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Dome - Epic Emergency Prep
Epic Emergency Prep
Date: June 5, 2014
The Johns Hopkins Hospital's Emergency Departments' clinicians aim for a harmonious transition to the electronic medical record system.
The departments of Emergency Medicine and Pediatric Emergency Medicine at The Johns Hopkins Hospital can be hectic, unpredictable places. On any shift, treatment could be needed for heart attacks, broken legs, toothaches, gunshot wounds or the flu.
Doctors must be able to prescribe medications and request lab work, and they need to see the results of tests and treatments, even after patients are transferred to inpatient departments or referred to specialists.
Emergency Department clinicians are leading a two-year effort to make sure the Epic electronic medical record system will be ready to handle all the tasks of the busy Johns Hopkins Hospital emergency departments.
Since April 2013, Epic has been rolling out across Johns Hopkins Medicine, bringing a unified electronic medical record system to community, outpatient and research clinics, as well as to Sibley Memorial Hospital and Howard County General Hospital. Suburban Hospital switches to Epic on July 1, followed by the Johns Hopkins Hospital emergency departments on August 6.
Though Howard County General and Sibley are already using Epic in their emergency departments, the system needs substantial changes for The Johns Hopkins Hospital. “The clinical needs [of the Howard County General and Sibley emergency departments] are vastly different from a large academic teaching hospital,” says emergency room pediatrician Jean Ogborn, a physician champion helping to structure the new system.
While all of Howard County General and Sibley are now using Epic, the same is not true for The Johns Hopkins Hospital, so one challenge is creating interfaces between Epic and legacy electronic medical record systems in the hospital’s inpatient units and radiology and lab departments. Those connections will make it possible for doctors to create unified records, which patients can access through their MyChart portals, even with Johns Hopkins Hospital departments that will not move to Epic until 2016.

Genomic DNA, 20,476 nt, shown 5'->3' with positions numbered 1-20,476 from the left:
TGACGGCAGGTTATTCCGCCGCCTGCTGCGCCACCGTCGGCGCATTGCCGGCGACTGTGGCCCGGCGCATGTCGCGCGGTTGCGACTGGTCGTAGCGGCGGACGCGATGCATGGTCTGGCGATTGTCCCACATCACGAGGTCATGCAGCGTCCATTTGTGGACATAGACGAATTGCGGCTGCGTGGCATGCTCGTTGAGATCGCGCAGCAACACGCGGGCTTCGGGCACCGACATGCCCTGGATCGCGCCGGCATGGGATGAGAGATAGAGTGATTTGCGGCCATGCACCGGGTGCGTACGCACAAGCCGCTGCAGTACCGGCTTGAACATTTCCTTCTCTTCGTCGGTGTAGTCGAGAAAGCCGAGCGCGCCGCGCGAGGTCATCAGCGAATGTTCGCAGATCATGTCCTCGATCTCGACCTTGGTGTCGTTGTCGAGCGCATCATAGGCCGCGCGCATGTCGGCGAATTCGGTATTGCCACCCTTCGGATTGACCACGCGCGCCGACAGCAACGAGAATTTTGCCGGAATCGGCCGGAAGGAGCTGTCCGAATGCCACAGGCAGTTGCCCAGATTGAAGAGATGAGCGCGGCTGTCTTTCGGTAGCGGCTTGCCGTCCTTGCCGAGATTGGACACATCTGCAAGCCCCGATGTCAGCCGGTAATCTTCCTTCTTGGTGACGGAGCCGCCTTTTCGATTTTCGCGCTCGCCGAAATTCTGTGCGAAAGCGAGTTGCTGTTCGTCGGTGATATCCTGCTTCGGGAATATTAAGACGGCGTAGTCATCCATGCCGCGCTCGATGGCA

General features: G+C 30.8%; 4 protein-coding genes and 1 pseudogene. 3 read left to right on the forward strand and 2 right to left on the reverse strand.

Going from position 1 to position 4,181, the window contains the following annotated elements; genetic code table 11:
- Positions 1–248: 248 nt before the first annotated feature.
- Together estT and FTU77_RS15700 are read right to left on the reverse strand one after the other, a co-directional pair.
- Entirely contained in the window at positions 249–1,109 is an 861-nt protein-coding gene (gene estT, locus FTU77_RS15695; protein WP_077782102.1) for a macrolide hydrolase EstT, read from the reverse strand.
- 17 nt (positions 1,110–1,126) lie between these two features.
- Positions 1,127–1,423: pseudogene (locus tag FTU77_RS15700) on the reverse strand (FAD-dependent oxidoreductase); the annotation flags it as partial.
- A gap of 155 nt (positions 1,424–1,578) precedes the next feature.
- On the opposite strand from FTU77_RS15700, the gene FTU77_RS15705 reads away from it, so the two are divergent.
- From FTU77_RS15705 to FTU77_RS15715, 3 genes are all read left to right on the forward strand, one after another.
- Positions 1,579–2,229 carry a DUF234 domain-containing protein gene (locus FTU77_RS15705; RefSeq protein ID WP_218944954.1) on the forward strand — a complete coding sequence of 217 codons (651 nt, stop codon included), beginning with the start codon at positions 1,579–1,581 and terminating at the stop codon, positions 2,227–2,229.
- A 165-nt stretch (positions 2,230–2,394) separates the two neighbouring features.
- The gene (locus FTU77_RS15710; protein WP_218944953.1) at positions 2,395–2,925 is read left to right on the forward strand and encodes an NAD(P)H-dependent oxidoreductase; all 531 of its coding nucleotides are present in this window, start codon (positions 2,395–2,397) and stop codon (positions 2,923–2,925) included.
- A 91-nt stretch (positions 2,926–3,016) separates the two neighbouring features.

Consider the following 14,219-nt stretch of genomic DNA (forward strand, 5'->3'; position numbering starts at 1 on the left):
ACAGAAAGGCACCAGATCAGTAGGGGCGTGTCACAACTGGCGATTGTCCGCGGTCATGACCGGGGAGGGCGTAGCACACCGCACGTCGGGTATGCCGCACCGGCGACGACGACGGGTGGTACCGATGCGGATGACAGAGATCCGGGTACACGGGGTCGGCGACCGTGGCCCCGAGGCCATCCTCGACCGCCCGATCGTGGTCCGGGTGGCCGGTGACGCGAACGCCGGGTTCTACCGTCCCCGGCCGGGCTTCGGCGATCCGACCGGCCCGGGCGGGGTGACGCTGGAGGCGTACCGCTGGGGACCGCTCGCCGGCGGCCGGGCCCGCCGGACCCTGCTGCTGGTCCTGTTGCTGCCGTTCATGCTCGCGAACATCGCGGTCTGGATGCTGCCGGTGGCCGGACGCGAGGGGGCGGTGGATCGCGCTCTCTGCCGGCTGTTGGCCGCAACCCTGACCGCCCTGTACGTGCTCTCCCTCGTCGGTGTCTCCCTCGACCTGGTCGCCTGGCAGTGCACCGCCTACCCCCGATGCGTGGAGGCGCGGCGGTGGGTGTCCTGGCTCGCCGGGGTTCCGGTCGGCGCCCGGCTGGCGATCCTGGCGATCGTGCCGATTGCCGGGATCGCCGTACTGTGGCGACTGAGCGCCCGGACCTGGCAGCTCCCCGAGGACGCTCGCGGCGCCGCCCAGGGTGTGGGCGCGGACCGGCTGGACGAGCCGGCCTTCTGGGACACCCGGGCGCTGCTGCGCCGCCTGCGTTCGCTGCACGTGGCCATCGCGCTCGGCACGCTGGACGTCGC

In addition, Epic must “harmonize” across entities, so any changes aimed at improving the process for The Johns Hopkins Hospital also must make sense for Howard County General, Sibley and Suburban. “We are working with many, many stakeholders to figure out how we want to tailor the existing products,” says Ogborn.
The work includes painstakingly comparing the current electronic system, Allscripts HMED, with the Epic Emergency Department program, called ASAP, says Stephanie Figueroa, lead physician assistant for the Department of Emergency Medicine and an Epic “subject-matter expert” working to make sure the system will be ready. “If you want to be satisfied with the end product once you go live, you have to give input,” she says.
Because emergency departments can’t scale back their schedules while adjusting to the new system, training in advance of the launch and extra staffing in the weeks following it will ease the transition, says Peter Hill, clinical director of the Department of Emergency Medicine, who is leading the Epic Emergency Department project.
After the system goes live, there will be opportunities to tweak and improve, a process known as optimization.
Both Ogborn and Figueroa remember the Department of Emergency Medicine’s smooth 2008 transition from paper medical records to Allscripts and predict that the switch to Epic will be even easier. “Because we’re an emergency department and we’re used to dealing with the unexpected, there’s a certain resilience there,” says Figueroa.
Newsletters with Epic optimization updates are published each week and can be found by clicking “Read the Epic Newsletter” on the right-hand side of the Epic website, hopkinsmedicine.org/epic.